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Author Topic: Ratting out your coworker  (Read 4637 times)

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Ratting out your coworker
« on: September 11, 2012, 09:00:49 AM »
I posted a long time ago about issues I had with my coworkers wanting to hang out in my office for long periods of time here -

I followed everyone's suggestions and they seemed to work pretty well with Diane, but David is still oblivious.  He has moments of clarity but they are few and far between and usually arise only from when I've talked to him, yet again, about staying out of my office.  I've talked to my boss about this several times and he always promises to take care of it, but rarely does.

The final straw came week before last when, 30 seconds after I had just told David I had a deadline and needed quiet/not to be disturbed and he came into my office with an "urgent" printing request that turned out to be a compilation of his personal CD collection.  If I had known that before printing the document, I'd have probably blown a gasket.  As it was, I sent him on his way to get him out of my hair.

At my earliest convenience I told him that his behavior was completely out of line that day.  He was fine...for a day.  Then two days later he came in and unplugged my speakers to plug in his MP3 player so that I could listen to a song he loved.  I told him I wasn't interested in listening and to get out of my office none too politely.

Last night we had a board meeting which I am required to attend but David does not.  During the meeting, several of the board members mentioned that things were going awry--items which are on David's list of duties.  Also complicating matters are the facts that David is now receiving several personal phone calls per day and visitors--which I am fielding and the fact that every time I have gone to look for him I have found him in a classroom chatting with a group of teachers and other leaders--not actually doing his job.

After the meeting, I told my boss I needed 3 minutes of his time and briefly outlined all the issues I have been dealing with in regard to David.  He was shocked, which stuns me since I've mentioned the problems many times before.  He told me that I should have spoken up at the meeting--which I don't think was at all appropriate.  He said that he would take care of the issue when he returns from a business trip in a week.

My issue is, if he doesn't take care of it, should I remind him and offer to approach the personnel committee myself?  Or should I just approach the personnel committee?  I can't take much more of David's behavior.  It really is appalling and I'm afraid I'm going to blow a gasket if something isn't done about it soon.


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Re: Ratting out your coworker
« Reply #1 on: September 11, 2012, 09:29:16 AM »
I'd wait a couple of days after your boss gets back and give him a chance to handle it. If he doesn't I'd email him, something like "Per our conversation on Date, I would like to discuss the ongoing issues with David and how to resolve them." Then briefly reiterate the other times you emailed him, the issues and what you've been doing to redirect David. End it by mentioning you feel it may be time to approach the personnel committee. Hopefully he'll step up but if not you've got documentation that you tried, repeatedly.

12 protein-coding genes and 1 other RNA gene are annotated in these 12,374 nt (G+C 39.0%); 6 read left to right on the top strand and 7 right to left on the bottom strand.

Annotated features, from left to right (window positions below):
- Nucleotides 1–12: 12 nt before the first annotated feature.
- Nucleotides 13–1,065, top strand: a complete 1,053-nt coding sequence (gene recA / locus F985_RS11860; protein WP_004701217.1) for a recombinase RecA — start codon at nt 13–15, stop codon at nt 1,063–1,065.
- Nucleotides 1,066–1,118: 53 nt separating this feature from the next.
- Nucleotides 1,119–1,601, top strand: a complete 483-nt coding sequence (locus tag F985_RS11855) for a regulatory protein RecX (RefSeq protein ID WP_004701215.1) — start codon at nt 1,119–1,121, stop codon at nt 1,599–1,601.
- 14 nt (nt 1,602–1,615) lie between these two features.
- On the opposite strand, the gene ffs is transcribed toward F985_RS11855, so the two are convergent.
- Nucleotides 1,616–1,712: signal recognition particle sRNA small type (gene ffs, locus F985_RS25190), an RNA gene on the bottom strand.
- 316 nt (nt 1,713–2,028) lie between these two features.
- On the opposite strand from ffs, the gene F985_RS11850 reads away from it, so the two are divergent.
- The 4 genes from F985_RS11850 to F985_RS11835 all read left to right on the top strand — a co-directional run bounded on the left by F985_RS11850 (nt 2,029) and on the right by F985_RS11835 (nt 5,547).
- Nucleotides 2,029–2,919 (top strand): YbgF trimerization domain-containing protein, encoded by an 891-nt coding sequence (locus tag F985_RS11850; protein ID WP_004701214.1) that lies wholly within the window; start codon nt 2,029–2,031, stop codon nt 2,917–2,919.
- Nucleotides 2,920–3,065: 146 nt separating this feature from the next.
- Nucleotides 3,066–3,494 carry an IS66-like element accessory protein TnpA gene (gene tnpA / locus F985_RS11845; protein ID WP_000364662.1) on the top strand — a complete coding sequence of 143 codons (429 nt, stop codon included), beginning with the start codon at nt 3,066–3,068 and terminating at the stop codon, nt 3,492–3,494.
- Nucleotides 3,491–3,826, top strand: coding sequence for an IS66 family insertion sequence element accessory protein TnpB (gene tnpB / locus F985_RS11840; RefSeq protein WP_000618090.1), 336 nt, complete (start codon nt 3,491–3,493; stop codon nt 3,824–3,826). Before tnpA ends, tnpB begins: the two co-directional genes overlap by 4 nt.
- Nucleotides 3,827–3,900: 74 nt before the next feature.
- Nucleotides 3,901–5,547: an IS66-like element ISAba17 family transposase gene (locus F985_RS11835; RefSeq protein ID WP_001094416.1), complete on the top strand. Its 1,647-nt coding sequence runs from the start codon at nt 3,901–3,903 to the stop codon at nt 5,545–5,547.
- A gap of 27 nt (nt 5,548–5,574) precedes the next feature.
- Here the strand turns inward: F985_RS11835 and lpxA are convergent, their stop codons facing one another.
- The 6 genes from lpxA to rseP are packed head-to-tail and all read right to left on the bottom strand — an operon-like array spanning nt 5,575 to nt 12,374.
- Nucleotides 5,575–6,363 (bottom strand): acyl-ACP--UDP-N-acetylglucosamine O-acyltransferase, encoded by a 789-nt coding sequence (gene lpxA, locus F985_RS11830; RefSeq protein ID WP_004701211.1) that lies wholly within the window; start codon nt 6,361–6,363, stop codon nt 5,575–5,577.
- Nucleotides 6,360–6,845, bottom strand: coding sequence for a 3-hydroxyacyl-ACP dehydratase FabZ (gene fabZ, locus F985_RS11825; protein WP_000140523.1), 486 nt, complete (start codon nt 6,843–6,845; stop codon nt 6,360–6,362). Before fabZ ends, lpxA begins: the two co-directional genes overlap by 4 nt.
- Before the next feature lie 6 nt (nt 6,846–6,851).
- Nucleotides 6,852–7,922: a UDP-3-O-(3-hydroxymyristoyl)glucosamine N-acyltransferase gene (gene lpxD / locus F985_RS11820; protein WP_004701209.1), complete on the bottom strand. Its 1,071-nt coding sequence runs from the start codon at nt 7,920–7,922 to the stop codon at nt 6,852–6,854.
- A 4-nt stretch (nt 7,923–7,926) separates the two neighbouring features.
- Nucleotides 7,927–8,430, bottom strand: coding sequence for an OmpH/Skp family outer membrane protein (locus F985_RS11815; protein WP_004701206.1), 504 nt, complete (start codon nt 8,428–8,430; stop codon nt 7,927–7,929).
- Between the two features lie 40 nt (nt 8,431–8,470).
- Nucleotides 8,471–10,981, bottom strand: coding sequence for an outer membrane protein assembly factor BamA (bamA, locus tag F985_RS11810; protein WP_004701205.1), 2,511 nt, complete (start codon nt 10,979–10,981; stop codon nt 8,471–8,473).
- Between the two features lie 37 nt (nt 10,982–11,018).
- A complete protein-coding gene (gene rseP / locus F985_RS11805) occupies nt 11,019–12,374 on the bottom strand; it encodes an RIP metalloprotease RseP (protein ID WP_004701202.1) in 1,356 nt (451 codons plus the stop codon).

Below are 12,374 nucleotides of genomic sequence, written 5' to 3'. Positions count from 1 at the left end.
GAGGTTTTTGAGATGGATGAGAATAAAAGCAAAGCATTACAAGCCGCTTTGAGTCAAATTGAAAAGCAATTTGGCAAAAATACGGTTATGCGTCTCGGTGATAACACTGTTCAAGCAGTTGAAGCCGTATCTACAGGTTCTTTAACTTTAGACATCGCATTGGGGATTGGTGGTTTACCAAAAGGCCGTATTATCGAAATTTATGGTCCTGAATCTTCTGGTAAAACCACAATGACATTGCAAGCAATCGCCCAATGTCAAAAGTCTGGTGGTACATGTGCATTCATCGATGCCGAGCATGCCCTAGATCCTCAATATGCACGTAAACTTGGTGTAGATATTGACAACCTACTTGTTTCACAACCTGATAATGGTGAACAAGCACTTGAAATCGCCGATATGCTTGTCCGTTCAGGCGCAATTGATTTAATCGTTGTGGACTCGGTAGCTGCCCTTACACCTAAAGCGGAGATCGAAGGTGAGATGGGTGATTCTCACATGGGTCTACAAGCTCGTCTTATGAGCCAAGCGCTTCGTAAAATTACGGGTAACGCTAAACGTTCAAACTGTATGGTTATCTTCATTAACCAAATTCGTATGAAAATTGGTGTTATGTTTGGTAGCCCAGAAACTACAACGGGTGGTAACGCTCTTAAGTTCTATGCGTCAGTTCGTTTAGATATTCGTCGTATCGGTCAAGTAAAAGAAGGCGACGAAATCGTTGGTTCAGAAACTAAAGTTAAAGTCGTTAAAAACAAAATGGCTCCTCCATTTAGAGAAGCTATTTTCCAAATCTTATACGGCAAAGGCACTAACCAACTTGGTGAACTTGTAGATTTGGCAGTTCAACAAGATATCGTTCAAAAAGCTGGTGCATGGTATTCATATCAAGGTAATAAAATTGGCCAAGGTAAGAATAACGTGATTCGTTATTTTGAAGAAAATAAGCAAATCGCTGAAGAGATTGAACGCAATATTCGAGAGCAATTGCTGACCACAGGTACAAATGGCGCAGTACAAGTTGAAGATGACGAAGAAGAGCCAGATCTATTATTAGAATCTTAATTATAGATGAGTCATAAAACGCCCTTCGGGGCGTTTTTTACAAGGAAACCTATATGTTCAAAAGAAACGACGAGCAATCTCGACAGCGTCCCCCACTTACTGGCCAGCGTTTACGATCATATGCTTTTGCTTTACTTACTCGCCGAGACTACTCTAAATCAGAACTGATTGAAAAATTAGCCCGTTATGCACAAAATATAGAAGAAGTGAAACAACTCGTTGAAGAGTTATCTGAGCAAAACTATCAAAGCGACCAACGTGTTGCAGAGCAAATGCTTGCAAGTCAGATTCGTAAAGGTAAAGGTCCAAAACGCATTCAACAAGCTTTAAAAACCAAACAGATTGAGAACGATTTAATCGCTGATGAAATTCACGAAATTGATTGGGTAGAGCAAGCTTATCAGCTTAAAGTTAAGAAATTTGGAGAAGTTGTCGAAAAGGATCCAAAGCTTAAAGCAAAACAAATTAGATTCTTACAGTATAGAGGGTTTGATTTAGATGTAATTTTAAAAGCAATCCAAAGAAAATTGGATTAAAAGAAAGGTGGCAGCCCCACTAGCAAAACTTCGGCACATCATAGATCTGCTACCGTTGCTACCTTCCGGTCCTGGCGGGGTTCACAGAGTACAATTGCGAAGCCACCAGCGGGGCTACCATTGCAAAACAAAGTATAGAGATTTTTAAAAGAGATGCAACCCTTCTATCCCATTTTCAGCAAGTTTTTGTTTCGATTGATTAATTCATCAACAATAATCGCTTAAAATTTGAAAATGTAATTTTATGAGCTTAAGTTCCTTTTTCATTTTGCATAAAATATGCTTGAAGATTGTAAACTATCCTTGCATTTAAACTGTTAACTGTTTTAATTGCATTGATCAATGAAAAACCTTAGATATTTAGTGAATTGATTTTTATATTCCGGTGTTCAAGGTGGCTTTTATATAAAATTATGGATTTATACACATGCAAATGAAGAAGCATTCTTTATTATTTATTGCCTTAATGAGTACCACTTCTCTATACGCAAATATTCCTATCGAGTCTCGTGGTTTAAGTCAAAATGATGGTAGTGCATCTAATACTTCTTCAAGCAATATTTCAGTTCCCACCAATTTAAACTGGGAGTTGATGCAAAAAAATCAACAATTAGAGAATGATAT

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Re: Ratting out your coworker
« Reply #2 on: September 11, 2012, 09:48:55 AM »
You are not ratting out a coworker - you are revealing that job duties are in need of being covered and other workers are being distracted by his "socializing" at work, to the detriment of everyone's work load.

I'd say remind your boss when he gets back.

If it hasn't been addressed (or you don't see any changes in a week after your boss gets back and does talk to him) - is there any member of the board that might be primed to ask you a general question that would cause this to come up in the next meeting?  Not to put any pressure on the boss - but some people just hate to step up and come down on someone because they want to be "nice" - and they need to be reminded that they aren't there to be "nice" - they are there to be the boss and keep things running smoothly.

And David is putting a lot of bumps in every process he touches - or fails to touch, as the case may be.
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Re: Ratting out your coworker
« Reply #3 on: September 12, 2012, 05:35:32 PM »
The only mistake I can see that you might have made was telling the boss you needed "3 minutes of his time".  This is a major issue, and it minimizes the importance when you word it that way. 

I think you need to summarize all the specifics (your two OPs are about 90 percent of the job!) and then, when boss gets back, tell him you've put it in writing, and suggest that he read it and then the 2 of you go over it.

If he drags his feet, it's impossible to guess what to do next, because each office has its own chain of command, especially when there's a board involved.  But I think you need to remind him that not only is this interfering with your ability to perform your job, it's now having negative results beyond you. 

I'd also do up a separate version of this summary where you write in any convos you had with your boss about any of this.  His actions indicate he might be a PA type who could throw you under the bus if it comes to that, especially that comment that you should have spoken up at the board meeting.